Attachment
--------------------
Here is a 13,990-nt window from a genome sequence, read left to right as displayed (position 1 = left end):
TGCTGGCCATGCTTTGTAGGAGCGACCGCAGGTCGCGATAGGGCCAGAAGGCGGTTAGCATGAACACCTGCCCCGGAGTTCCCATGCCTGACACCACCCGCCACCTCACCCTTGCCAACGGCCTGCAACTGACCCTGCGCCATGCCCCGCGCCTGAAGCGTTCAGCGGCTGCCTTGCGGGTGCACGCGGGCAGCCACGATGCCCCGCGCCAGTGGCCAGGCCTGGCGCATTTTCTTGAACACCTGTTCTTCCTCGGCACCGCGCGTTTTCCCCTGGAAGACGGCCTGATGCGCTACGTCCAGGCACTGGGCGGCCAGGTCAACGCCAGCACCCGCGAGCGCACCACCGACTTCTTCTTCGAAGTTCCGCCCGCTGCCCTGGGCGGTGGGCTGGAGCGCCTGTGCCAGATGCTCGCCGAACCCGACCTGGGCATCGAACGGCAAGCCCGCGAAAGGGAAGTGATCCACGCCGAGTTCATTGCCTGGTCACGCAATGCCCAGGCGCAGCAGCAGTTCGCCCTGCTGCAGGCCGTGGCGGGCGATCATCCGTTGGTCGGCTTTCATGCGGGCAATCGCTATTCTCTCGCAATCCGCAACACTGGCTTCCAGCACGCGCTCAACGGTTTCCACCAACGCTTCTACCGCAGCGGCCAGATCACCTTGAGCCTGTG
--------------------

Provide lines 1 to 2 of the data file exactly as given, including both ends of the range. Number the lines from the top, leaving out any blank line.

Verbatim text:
Here is a 13,990-nt window from a genome sequence, read left to right as displayed (position 1 = left end):
TGCTGGCCATGCTTTGTAGGAGCGACCGCAGGTCGCGATAGGGCCAGAAGGCGGTTAGCATGAACACCTGCCCCGGAGTTCCCATGCCTGACACCACCCGCCACCTCACCCTTGCCAACGGCCTGCAACTGACCCTGCGCCATGCCCCGCGCCTGAAGCGTTCAGCGGCTGCCTTGCGGGTGCACGCGGGCAGCCACGATGCCCCGCGCCAGTGGCCAGGCCTGGCGCATTTTCTTGAACACCTGTTCTTCCTCGGCACCGCGCGTTTTCCCCTGGAAGACGGCCTGATGCGCTACGTCCAGGCACTGGGCGGCCAGGTCAACGCCAGCACCCGCGAGCGCACCACCGACTTCTTCTTCGAAGTTCCGCCCGCTGCCCTGGGCGGTGGGCTGGAGCGCCTGTGCCAGATGCTCGCCGAACCCGACCTGGGCATCGAACGGCAAGCCCGCGAAAGGGAAGTGATCCACGCCGAGTTCATTGCCTGGTCACGCAATGCCCAGGCGCAGCAGCAGTTCGCCCTGCTGCAGGCCGTGGCGGGCGATCATCCGTTGGTCGGCTTTCATGCGGGCAATCGCTATTCTCTCGCAATCCGCAACACTGGCTTCCAGCACGCGCTCAACGGTTTCCACCAACGCTTCTACCGCAGCGGCCAGATCACCTTGAGCCTGTG